The dome 10 is rotatably mounted on the spider 12. This comprises a downwardly extending enlargement 18 inside the dome near it apex. This terminates at its lower end 18a in a circular projection which is axially of the dome and adapted to just extend through and to rotate inside the circular opening 12b in the spider top. A retaining ring 19 has an inside diameter 19a approximately the same as the opening 12d and the ring is removably secured to the circular projection 18a by means of a plurality of socket head cap screws 20. These pass through suitable openings in the ring 19 and upwardly into registering threaded openings 21 in the circular extension at 18a. The bottom surface on the circular projection 18a is flat and the top surface of the retaining ring 19 is flat so that the parts provide for smooth rotation of the dome head relative to the spider. It will be noted in FIG. 1 that the retaining ring 19 has an outside diameter 19 b which is greater than the diameter of the opening 12b. Thus, the dome and spider are quickly assembled by first securing the retaining ring by means of cap screws 20, and then placing the dome 10 in position and securing the spider by means of the cap screws 14.
The enlargement 18 has a central recess 22 which is axially of the dome 10 and opens downwardly. At its upper end 22a, the recess 22 has a non-circular opening adapted to snugly fit the operating nut 23 of the fire hydrant.
The dome 10 is arranged in such a fashion that it can only be rotated by use of a special operating wrench. As seen in FIGS. 1 and 2, the dome is provided with a plurality of inwardly extending, wrench-receiving recesses 24 located at a common level on the dome and part way down the skirt of the dome. In the embodiment shown, two of such recesses 24 are shown which are diametrically opposite each other and are arcuately shaped. To rotate the dome 10, in order to turn on the water, a special wrench is necessary. Such a wrench is shown at 25 in FIGS. 1 and 2. This wrench is generally semi-circular as indicated at 25a adapted to fit around the outside of the dome 10 at the common level of the recesses 24. The tool has projections 25b adapted to fit into the recesses 24. In this embodiment, the surfaces on the projections 25b, and the surfaces 24 of the recesses, are closely fitting arcs. The tool 25 has an actuating handle 25c. In order for the tool shown herewith to reach the operating position shown in FIGS. 1 and 2, it is necessary to pass the projections 25b over the surface of the dome 10, since the tool shown herewith is of general rigid structure, it is necessary to separate the projections 25b slightly to reach the final operating position. For this purpose, an articulating connection is shown in FIGS. 2 and 3. This comprises a flattened end 26 on the larger portion of the tool overlapping a flattened end 27 on the larger portion of the tool, and these two parts are fastened together by a bolt and nut combination 28. This bolt and nut combination may be loosened while the tool is being placed in the position of FIG. 2 and then the bolt and nut combination 28 is tightened.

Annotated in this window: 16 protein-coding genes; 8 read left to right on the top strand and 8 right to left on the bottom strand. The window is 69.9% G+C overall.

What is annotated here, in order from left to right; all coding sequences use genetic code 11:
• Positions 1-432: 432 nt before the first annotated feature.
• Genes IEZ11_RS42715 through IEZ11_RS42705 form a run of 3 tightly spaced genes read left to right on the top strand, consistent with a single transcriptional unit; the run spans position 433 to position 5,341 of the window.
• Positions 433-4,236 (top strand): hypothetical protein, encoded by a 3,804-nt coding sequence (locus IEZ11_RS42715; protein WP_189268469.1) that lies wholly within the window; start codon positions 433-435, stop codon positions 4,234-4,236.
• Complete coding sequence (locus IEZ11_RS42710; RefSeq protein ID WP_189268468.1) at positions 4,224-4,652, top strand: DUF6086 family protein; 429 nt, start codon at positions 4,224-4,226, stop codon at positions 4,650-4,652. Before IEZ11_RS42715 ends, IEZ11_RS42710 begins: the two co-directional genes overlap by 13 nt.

The dome part 10 and the spider part 12 may be made of any rigid material but the embodiment shown here used ductile iron castings for both of these parts.
In the use of this invention, it will be apparent that when the operating nut 23 of the fire hydrant is tightly closed, hand pressure on the dome 10 gives insufficient leverage to loosen the operating nut 23. Thus, it is necesssary to have the special wrench shown in FIG. 2 if one wishes to open the water flow in the fire hydrant.
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|US8967184||Jan 11, 2013||Mar 3, 2015||Sigelock Systems, L.L.C.||Locking fire hydrant|
|US9103101||Jan 29, 2014||Aug 11, 2015||Sigelock Systems, L.L.C.||Fire hydrant control valve|
|US9108076||Jun 17, 2011||Aug 18, 2015||Sigelock Systems, L.L.C.||Fire hydrant locking sprinkler cap, hydrant valve seals and lubrication access|
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|U.S. Classification||137/296, 81/176.3, 137/382|
|International Classification||F16K35/06, E03B9/06|
|Cooperative Classification||Y10T137/7062, F16K35/06, E03B9/06, Y10T137/5468|
|European Classification||E03B9/06, F16K35/06|